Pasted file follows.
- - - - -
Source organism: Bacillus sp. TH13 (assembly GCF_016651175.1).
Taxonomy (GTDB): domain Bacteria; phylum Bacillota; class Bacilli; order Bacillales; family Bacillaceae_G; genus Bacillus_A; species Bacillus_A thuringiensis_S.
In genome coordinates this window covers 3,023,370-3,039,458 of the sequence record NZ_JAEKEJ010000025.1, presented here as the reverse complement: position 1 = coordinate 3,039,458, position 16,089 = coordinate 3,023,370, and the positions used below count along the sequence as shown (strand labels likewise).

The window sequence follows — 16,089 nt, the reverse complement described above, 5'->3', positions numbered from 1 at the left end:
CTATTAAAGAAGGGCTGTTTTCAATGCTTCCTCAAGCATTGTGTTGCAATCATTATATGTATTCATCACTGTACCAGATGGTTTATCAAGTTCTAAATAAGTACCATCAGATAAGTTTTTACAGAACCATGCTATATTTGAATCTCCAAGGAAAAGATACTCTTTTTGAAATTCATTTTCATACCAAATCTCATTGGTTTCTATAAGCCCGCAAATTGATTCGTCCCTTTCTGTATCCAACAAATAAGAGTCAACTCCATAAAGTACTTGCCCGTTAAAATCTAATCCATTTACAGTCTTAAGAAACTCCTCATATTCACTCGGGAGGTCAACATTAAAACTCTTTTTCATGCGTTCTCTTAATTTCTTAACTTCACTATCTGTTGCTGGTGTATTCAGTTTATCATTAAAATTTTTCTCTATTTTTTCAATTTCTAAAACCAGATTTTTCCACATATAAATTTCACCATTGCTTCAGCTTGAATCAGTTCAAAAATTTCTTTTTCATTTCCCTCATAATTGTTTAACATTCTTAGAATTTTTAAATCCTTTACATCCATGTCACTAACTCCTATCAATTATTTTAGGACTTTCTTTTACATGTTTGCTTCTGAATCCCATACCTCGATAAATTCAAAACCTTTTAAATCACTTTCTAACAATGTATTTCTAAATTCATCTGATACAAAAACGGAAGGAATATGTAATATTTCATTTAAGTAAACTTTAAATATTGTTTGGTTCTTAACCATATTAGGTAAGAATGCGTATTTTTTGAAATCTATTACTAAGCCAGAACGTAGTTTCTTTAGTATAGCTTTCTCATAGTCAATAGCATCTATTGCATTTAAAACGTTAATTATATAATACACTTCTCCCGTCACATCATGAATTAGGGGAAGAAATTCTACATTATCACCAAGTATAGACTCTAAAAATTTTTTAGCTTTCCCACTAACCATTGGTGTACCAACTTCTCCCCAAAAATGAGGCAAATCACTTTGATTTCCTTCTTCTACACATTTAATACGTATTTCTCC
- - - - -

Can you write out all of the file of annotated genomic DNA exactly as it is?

Source organism: Bacillus sp. TH13 (assembly GCF_016651175.1).
Taxonomy (GTDB): domain Bacteria; phylum Bacillota; class Bacilli; order Bacillales; family Bacillaceae_G; genus Bacillus_A; species Bacillus_A thuringiensis_S.
In genome coordinates this window covers 3,023,370-3,039,458 of the sequence record NZ_JAEKEJ010000025.1, presented here as the reverse complement: position 1 = coordinate 3,039,458, position 16,089 = coordinate 3,023,370, and the positions used below count along the sequence as shown (strand labels likewise).

The window sequence follows — 16,089 nt, the reverse complement described above, 5'->3', positions numbered from 1 at the left end:
CTATTAAAGAAGGGCTGTTTTCAATGCTTCCTCAAGCATTGTGTTGCAATCATTATATGTATTCATCACTGTACCAGATGGTTTATCAAGTTCTAAATAAGTACCATCAGATAAGTTTTTACAGAACCATGCTATATTTGAATCTCCAAGGAAAAGATACTCTTTTTGAAATTCATTTTCATACCAAATCTCATTGGTTTCTATAAGCCCGCAAATTGATTCGTCCCTTTCTGTATCCAACAAATAAGAGTCAACTCCATAAAGTACTTGCCCGTTAAAATCTAATCCATTTACAGTCTTAAGAAACTCCTCATATTCACTCGGGAGGTCAACATTAAAACTCTTTTTCATGCGTTCTCTTAATTTCTTAACTTCACTATCTGTTGCTGGTGTATTCAGTTTATCATTAAAATTTTTCTCTATTTTTTCAATTTCTAAAACCAGATTTTTCCACATATAAATTTCACCATTGCTTCAGCTTGAATCAGTTCAAAAATTTCTTTTTCATTTCCCTCATAATTGTTTAACATTCTTAGAATTTTTAAATCCTTTACATCCATGTCACTAACTCCTATCAATTATTTTAGGACTTTCTTTTACATGTTTGCTTCTGAATCCCATACCTCGATAAATTCAAAACCTTTTAAATCACTTTCTAACAATGTATTTCTAAATTCATCTGATACAAAAACGGAAGGAATATGTAATATTTCATTTAAGTAAACTTTAAATATTGTTTGGTTCTTAACCATATTAGGTAAGAATGCGTATTTTTTGAAATCTATTACTAAGCCAGAACGTAGTTTCTTTAGTATAGCTTTCTCATAGTCAATAGCATCTATTGCATTTAAAACGTTAATTATATAATACACTTCTCCCGTCACATCATGAATTAGGGGAAGAAATTCTACATTATCACCAAGTATAGACTCTAAAAATTTTTTAGCTTTCCCACTAACCATTGGTGTACCAACTTCTCCCCAAAAATGAGGCAAATCACTTTGATTTCCTTCTTCTACACATTTAATACGTATTTCTCC